Because we know it’s easier said than doneMay 28, 2015 9:53
The agency of the future, Part II
The pace of change in the industry has become so fast it’s hard to know what’s next. Communicate asks regional marketers to gaze into their crystal balls, Part II.
June 8, 2009 8:19 by Rania Habib
The human element. “The agency of the future is a human experience company, one that has a profound understanding of human behaviour,” said Desmond during her Lynx speech.
Hamilton explains that the SMG strategy to move forward revolves around three key pillars, agility, diversity, and digitally focused, and core to this is human experience and content. Keeping that in mind, he says, advertising is fundamentally no different than it was a hundred years ago. “This is still a very human industry,” he says. “And our jobs remain the same; we create connections that captivate our consumers, which results in driving our clients’ business. The only difference now is that the human experience has changed. Those agencies that build a clients’ business around that human change are those that will succeed in the future.”
Consumer engagement is key and common to all agencies looking to move into the future, a movement Hamilton says has been spearheaded by the advent and widespread reach of digital. “It has fundamentally changed the way consumers consume media, how they participate, and how they engage with media. There’s absolutely no doubt that the agency which is able to understand digital and use the platform in the right way with consumers is going to succeed.”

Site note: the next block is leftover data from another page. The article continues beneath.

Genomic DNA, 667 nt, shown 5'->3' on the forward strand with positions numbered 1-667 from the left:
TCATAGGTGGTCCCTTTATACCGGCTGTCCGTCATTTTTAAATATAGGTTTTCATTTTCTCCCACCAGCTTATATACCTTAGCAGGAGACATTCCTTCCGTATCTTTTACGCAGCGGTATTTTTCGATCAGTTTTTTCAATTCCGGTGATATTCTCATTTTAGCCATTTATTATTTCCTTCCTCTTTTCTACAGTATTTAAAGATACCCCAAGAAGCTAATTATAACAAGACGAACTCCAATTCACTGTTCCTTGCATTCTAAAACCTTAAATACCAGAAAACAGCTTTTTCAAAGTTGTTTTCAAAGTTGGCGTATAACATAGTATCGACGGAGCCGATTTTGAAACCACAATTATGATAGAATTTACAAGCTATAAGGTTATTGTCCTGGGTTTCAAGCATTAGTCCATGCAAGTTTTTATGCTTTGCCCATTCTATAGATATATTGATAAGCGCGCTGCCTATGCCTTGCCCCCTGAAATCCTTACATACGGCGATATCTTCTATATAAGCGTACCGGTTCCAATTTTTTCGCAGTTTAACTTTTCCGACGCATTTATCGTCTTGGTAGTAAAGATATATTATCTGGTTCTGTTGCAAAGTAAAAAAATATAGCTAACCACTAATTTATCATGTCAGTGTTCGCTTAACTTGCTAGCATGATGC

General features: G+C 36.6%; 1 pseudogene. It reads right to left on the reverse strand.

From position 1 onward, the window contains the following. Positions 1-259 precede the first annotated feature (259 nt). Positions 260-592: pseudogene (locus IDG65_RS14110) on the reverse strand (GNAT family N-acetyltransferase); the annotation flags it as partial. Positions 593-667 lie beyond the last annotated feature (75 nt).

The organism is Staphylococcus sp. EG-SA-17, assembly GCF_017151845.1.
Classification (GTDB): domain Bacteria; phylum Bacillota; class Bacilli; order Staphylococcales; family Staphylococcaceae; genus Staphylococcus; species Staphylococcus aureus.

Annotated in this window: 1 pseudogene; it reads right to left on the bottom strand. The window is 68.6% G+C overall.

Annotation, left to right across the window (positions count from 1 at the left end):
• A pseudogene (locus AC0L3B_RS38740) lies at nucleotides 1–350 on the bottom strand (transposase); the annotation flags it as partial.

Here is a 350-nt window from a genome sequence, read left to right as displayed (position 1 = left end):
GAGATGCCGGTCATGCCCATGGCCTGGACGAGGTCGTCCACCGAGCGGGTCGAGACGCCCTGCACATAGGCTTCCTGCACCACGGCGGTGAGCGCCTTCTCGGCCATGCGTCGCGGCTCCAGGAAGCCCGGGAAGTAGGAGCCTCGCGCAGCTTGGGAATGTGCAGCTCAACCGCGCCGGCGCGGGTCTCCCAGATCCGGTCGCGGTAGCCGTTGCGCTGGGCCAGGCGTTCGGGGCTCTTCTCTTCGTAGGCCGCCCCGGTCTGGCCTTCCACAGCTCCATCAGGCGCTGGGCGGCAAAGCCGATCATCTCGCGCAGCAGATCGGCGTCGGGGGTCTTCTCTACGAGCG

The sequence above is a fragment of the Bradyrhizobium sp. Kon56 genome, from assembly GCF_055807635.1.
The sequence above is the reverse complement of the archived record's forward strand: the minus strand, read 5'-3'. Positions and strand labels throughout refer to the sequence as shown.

While he is unconvinced over the regional agencies’ response to the changing industry, Wilkins at Naked does agree with this point. “The consumer is very much in command, and I think it’s through technology,” he says. His company’s manifesto reads, “People’s relationships with brands has profoundly changed – the old certainties of marketing are losing relevance. The world of communications has also changed from mass communication with people as passive receivers to tailored communication where people have an active role in the process.”
In other words, agencies today operate in uncertain times and unchartered territory. They are now almost as dependent on the consumer and on technology as they have ever been on the client, budget and product. Both the innocence and simplicity of those 1929 Vicks Va-tro-nol ads is long gone, destroyed by sweeping cultural change and incredible technological developments, and the average agency is having to adapt rapidly to survive.
But whether advocating integration, specialization, or a mix, the agencies we spoke to did seem to agree on one thing when it comes to the agency of the future: The agency of the future must be capable of ongoing and rapid evolution if it is to survive and prosper in the new age.
After all, the only thing now truly certain in the industry is change itself.
First seen in Communicate magazine.
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